TORONTO – To fully appreciate what a gut-punch this was you must first remember how much hope the Toronto Maple Leafs started the night with. Playing at home, where they’d won 30 of 42 games. Playing against the Boston Bruins unexpectedly down Patrice Bergeron. Playing one game with a chance to make this series a best-of-three.
And now they’re playing for their lives.
“It was perfect,” lamented Mike Babcock after a 3-1 Leafs loss that was anything but. “We just put the lineup up [without Bergeron], we looked at the power plays and penalty kills because [Riley] Nash, he had been out already. I knew it, put it up, gave them their matchups.
“We were set up pretty good tonight for us – we didn’t take advantage. That’s on us.”
If the season ends in the next few days, Game 4 is the one they’ll look back on with true regret. Sure, the Leafs got trucked in embarrassing fashion in Games 1 and 2, but here they squandered a chance to wipe the slate clean.
What’s worse is how they lost and who failed to pull on the rope in unison with the rest of the group.
Babcock said “I don’t think we had everyone going” before shining a flashlight in the direction of his top line. Auston Matthews, William Nylander and Zach Hyman generated some zone time, but couldn’t maneuver around Zdeno Chara’s two-by-four or Charlie McAvoy’s play-stopping instincts. They got owned by that defensive pairing – even-strength attempts were 20-11 for Boston with both Matthews and Chara on the ice – and they didn’t send anything of note Tuukka Rask’s way.
“I think the great thing about playoff time and being a young guy is that you get lots of lessons and no one is more aware of this than [Matthews] is, I can tell you that right now,” said Babcock. “I’m assuming that he thought he was going to come tonight and dominate the game. That’s what I thought. I thought the same with [Nylander].
“That didn’t happen.”
This loss was hardly theirs alone.
You had Frederik Andersen beaten 28 seconds into the game by a floating Torey Krug shot he said he could have battled harder to see. Poor execution on a pinch by Jake Gardiner led to one 2-on-1 before Travis Dermott fired a point shot into David Krejci’s shin to create another.
Both ended up in the Toronto net.
Even Mitch Marner and Patrick Marleau were left with something to dwell on after delivering strong performances here. Marner couldn’t beat Rask on a clear breakaway while Marleau was denied from in-tight at the end of a 2-on-1 with the crafty winger.
Had either of those gone in…
“We made the two plays,” said Babcock. “We had a breakaway and a good 2-on-1 and we got nothing out of it. Both of their 2-on-1’s, one on a pinch and one where we hit the guy in the kneepad, they buried and we didn’t make good plays on him to help our goalie out.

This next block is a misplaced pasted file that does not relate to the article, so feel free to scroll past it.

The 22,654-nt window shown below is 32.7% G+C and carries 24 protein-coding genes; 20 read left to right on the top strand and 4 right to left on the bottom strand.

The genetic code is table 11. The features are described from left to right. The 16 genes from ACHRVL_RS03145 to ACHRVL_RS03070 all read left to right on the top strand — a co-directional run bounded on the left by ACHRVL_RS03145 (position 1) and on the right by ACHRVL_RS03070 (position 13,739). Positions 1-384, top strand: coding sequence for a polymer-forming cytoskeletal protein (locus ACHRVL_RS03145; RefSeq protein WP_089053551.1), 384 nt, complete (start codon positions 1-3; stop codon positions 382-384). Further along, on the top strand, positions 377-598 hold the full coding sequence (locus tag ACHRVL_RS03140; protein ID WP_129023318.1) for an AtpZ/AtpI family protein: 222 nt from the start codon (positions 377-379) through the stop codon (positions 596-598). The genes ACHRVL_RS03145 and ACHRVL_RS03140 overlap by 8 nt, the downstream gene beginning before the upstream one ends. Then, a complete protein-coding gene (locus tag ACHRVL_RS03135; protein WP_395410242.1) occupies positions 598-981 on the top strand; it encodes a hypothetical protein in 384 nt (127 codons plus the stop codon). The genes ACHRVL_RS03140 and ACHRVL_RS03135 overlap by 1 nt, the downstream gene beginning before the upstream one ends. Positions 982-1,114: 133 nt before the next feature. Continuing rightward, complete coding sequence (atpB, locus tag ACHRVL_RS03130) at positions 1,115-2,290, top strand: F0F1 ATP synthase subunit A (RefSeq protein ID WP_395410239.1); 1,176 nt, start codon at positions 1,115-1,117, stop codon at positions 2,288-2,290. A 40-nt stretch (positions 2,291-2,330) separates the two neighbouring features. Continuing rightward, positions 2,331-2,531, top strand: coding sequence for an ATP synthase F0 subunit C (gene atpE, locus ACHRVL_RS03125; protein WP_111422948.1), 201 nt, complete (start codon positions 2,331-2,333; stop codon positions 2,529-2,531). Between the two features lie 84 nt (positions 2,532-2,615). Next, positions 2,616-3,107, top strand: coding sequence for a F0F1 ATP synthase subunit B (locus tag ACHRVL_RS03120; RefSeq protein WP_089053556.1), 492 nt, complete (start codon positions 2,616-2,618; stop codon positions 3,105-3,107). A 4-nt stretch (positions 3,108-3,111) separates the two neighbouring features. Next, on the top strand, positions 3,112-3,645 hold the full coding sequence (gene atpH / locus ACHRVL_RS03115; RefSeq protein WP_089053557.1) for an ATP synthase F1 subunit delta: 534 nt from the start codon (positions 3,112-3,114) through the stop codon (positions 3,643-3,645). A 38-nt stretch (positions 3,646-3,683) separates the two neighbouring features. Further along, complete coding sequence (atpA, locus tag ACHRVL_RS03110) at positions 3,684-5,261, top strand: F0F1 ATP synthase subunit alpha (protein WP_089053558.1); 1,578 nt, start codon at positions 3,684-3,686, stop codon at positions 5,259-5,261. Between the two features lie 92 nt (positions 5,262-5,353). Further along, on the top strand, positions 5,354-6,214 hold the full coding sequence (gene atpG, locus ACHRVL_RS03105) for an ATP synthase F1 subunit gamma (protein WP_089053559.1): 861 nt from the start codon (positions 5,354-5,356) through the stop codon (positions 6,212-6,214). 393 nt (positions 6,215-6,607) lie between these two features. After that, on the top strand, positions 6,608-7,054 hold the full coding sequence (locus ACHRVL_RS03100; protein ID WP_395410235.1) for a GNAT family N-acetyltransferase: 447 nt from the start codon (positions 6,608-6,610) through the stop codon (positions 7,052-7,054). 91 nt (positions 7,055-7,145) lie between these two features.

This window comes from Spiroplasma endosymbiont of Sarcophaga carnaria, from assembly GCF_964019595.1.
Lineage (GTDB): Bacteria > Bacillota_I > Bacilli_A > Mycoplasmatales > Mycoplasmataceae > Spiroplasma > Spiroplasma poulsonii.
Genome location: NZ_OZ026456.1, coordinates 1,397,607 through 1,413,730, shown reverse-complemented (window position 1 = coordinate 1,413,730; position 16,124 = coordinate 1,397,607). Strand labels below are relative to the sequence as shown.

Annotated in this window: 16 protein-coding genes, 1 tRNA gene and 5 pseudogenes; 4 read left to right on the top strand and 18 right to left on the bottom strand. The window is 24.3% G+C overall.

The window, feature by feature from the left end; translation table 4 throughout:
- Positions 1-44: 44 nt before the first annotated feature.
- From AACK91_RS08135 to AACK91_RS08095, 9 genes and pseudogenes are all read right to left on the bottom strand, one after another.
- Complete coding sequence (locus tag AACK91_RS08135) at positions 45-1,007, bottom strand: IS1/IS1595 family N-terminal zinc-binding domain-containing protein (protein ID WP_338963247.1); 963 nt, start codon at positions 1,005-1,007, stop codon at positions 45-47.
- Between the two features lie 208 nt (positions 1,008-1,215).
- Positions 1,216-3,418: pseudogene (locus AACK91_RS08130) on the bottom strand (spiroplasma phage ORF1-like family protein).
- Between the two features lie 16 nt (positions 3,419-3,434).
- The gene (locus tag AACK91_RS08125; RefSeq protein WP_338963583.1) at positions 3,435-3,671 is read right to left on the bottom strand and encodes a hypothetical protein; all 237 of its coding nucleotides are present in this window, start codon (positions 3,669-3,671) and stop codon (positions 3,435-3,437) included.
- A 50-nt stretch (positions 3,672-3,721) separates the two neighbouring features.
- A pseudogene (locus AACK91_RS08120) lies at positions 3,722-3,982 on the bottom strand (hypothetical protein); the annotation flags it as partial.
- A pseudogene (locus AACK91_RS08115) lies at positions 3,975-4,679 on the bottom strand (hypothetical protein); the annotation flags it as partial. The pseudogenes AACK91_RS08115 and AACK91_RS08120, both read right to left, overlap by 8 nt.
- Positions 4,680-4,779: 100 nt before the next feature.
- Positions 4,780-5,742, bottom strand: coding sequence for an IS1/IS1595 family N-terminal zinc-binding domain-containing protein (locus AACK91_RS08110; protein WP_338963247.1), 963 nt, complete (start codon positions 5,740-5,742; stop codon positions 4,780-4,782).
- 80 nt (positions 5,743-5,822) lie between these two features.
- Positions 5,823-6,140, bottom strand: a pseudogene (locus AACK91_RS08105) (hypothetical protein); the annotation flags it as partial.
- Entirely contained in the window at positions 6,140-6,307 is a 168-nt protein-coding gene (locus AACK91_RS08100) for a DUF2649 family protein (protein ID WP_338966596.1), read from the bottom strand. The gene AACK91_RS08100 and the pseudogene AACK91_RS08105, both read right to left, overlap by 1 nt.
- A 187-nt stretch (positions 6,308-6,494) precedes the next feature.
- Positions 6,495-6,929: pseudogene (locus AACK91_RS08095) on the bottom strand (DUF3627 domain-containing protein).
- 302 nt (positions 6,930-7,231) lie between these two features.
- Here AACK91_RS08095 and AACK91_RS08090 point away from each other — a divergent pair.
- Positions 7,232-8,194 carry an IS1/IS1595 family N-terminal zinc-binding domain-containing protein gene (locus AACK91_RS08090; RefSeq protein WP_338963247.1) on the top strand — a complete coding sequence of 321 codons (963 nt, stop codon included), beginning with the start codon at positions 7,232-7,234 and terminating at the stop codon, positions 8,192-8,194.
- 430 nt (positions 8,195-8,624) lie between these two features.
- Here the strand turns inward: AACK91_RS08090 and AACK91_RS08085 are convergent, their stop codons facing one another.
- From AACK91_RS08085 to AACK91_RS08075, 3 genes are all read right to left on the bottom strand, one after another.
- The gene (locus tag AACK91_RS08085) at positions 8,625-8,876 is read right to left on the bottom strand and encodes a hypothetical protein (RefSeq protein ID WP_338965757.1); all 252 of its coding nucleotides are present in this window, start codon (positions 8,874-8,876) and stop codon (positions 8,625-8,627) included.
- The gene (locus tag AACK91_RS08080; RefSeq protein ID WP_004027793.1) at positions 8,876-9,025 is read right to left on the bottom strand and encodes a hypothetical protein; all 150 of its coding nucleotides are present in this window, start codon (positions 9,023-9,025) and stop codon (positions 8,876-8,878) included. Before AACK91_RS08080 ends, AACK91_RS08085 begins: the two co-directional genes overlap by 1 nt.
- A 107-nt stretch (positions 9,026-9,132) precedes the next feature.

“In the end, that’s the game.”
It might ultimately be the series – although the Leafs still have a chance to play well Saturday and make Game 5 at TD Garden more than a formality.
But let’s not move past this yet. This chance to play such an important game in front of a rocking crowd at Air Canada Centre with Boston’s most effective player sidelined by a mysterious upper-body injury. The Bruins were absolutely crushing Toronto with him on the ice through four games, be it in shot attempts (63.53 per cent), scoring chances (65.31 per cent), high-danger scoring chances (77.78 per cent) or goals (6-2).
Riley Nash may be an under-rated centre, but there’s still a significant drop off with him moving up between Brad Marchand and David Pastrnak.
“Obviously I’m certain they’d rather have him in there,” Leafs defenceman Ron Hainsey said of Bergeron. “He’s the best player on the ice most nights he’s out there, or one of them, but they’ve got a great team. They’re deep – just like us – up front. So it wasn’t like we were doing cartwheels in here.
“They’re missing a guy, but it wasn’t like we thought we were going to have an easy night here. That’s a great team.”
Under the circumstances, it was up to the Leafs to leave no doubt with their performance. To keep pushing in the second period when they were giving Boston fits with an aggressive forecheck and the long change.
To not allow the Pastrnak-to-Marchand goal shortly after a draw in the offensive zone, against the run of play, three minutes shy of the intermission. To balance the risk/reward early in the third period and not hand the Bruins another golden opportunity early in the third period.
Strange as it may sound, Babcock foreshadowed this kind of doomsday scenario after a win over Montreal in the regular-season finale on April 7. He was asked then why there hadn’t been the kind of pain he promised on the day he signed the richest coaching contract in NHL history. He reminded everyone there was still time.
“Normally what happens with a young team is you get in the playoffs and then you start thinking like you might be one of the favourites … and then you end up having some playoff failures and then everyone is telling you how bad you are and then you fight through that and you find a way,” said Babcock. “This winning the ultimate prize is not an easy thing. As much as we’re now a team in the league that looks like a good hockey club, you’ve got to do it year after year after year and you’ve got to be a team that can win at playoff time.
“Lots of times teams that win in the regular season aren’t the teams that win at playoff time, there’s only one team that gets to win. It’s a grind and I’m prepared for that totally. It’s not going to be easy.”
You can say that again.
For the Leafs and their fans, this one hurts.